Thursday, September 14, 2006

GOP Senators on the move

WASHINGTON, D.C. (Reuters)--Defying President George W. Bush, a group of Senate Republicans hoping someday to run for president said on Wednesday they would press ahead with legislation to protect foreign terrorism suspects from the medieval S&M routine the Bush Family says is absolutely crucial to CIA intelligence-gathering.

Ambitious Republicans on the Senate Armed Services Committee strongly denounced the Bush Crime Family's plan to implement Kafkaesque judicial mindfucks on the people they've kidnapped to Guantanamo Bay, which critics say would be a major step in our development into the Evil Empire of the 21st Century.

"How many more times do we need to create legislation that's defective, that's going to confuse people, that's got not a snowball's chance in hell of passing Supreme Court muster? I mean, we look like assholes up here," South Carolina Republican Senator Lindsey Graham said of Bush's desperate proposal.

Bush, who has come under fire for the torture of prisoners at Guantanamo, Abu Ghraib and various ex-Soviet hellholes in his multinational gulag, needs Congress to make it legal for him to do what he wants, since the Supreme Court ruled in June that under existing U.S. law, he can't.

The Bush Family is backing legislation that would gut the Geneva Conventions' requirement for humane treatment of prisoners, arguing it is essential to protect CIA interrogators from prosecution when they beat someone to death for not knowing what the fuck they're talking about.

Armed Services chairman John Warner of Virginia told reporters the committee was scheduled to vote on Thursday on a bill he crafted with Graham and Arizona Republican Senator John McCain that was less disgusting and un-American than Bush's bill.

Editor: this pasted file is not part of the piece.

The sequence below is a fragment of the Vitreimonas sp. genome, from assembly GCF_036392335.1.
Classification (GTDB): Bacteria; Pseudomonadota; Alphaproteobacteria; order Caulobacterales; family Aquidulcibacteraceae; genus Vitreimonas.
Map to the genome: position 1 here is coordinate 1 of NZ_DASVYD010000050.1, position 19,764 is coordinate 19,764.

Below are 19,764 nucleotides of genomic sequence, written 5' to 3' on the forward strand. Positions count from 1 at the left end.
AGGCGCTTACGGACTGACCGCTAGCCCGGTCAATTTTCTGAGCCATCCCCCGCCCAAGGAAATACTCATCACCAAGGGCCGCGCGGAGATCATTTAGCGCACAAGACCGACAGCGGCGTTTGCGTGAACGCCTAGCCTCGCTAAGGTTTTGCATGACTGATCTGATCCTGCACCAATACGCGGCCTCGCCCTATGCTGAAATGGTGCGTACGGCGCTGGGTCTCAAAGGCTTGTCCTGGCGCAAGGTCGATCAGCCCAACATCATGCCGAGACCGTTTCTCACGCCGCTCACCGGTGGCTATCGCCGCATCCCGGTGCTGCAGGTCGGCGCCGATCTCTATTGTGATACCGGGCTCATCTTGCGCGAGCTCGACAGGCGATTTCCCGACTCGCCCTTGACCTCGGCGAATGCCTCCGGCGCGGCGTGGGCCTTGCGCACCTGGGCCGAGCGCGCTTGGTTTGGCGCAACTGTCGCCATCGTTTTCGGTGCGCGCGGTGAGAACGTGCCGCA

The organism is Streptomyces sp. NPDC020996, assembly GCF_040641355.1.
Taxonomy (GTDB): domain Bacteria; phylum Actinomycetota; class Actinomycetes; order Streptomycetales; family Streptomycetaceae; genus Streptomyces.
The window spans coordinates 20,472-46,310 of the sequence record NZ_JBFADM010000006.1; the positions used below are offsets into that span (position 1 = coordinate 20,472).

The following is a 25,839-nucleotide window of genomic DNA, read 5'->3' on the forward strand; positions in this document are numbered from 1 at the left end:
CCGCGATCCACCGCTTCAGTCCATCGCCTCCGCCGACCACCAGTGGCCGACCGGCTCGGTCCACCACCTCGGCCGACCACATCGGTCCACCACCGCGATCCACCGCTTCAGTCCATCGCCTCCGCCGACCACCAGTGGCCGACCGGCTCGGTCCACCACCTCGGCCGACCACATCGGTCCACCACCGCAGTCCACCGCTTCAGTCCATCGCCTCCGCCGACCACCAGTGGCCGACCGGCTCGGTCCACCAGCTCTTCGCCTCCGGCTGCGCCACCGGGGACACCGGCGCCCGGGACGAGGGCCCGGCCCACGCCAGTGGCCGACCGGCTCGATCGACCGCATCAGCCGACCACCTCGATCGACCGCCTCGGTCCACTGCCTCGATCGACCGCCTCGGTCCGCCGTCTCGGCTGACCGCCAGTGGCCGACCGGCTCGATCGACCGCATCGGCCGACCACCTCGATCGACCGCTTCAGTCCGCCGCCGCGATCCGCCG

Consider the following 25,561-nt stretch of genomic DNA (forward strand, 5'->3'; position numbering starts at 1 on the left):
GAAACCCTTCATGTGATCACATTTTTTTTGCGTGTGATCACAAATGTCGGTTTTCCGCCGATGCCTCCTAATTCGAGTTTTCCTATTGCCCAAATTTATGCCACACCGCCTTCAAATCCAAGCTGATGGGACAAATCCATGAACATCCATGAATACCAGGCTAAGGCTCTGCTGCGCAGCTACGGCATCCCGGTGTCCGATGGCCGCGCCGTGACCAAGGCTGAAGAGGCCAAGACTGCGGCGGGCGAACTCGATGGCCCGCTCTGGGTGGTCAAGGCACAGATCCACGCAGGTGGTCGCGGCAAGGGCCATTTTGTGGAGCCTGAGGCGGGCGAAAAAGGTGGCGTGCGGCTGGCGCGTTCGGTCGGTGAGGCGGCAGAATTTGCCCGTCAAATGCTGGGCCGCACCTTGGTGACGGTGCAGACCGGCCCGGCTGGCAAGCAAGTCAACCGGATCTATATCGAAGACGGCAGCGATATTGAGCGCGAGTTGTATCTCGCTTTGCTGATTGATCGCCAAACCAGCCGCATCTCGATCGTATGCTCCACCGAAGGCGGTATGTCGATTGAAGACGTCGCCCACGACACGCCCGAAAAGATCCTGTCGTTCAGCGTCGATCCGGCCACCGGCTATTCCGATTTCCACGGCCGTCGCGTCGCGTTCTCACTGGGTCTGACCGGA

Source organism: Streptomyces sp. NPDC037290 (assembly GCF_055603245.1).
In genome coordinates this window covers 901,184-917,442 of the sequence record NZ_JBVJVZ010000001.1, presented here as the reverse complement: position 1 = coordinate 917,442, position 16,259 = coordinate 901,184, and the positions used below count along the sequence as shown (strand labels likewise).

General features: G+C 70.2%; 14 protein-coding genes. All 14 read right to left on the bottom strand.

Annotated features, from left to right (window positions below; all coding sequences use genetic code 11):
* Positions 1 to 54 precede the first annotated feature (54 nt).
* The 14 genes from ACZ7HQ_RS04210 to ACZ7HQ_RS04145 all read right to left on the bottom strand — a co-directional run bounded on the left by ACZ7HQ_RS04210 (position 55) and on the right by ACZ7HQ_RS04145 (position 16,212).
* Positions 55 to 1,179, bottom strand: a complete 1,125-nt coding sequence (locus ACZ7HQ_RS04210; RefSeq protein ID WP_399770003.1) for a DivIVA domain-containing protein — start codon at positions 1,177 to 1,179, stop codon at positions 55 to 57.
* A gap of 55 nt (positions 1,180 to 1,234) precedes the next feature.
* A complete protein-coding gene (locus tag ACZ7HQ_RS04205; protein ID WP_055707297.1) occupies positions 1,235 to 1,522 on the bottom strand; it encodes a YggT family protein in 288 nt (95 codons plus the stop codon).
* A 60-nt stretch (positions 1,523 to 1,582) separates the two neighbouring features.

Warner said negotiations were nevertheless continuing with the Bush Family on a compromise bill that might avert an old-school Republican bloodbath when the legislation goes to the floor, possibly next week.

With support from Democrats and moderate Republicans, Warner, McCain and Graham could thwart efforts of doomed Senate Majority Leader Bill Frist of Tennessee to pass Bush's plan.

The Bush Family increased pressure on the senators to back off, telling them CIA operations would fail and everyone would die under their bill.

Graham dismissed that, asking if the United States was going to be "the first country in the world that changes the Geneva Conventions so that secret police programs of those nations would be okay? I know his grandfather worked for Hitler, but you can take a thing too far."

McCain, who was tortured both as a war prisoner in Vietnam and as a presidential candidate in South Carolina, said the effect would be to weaken the Geneva Conventions' protections, which he said would backfire on U.S. personnel in future wars Republicans start.

But fellow Republican Senator John Cornyn of Texas, a rabid fan of all of Bush's sadomasochistic twists, said it was essential to "provide a clear legal standard as to what does and does not constitute a war crime in a way that removes that burden from our intelligence officials when they're committing them."

Without that, he said the CIA would be unable to use torture to get the answers the Bush Family wants.

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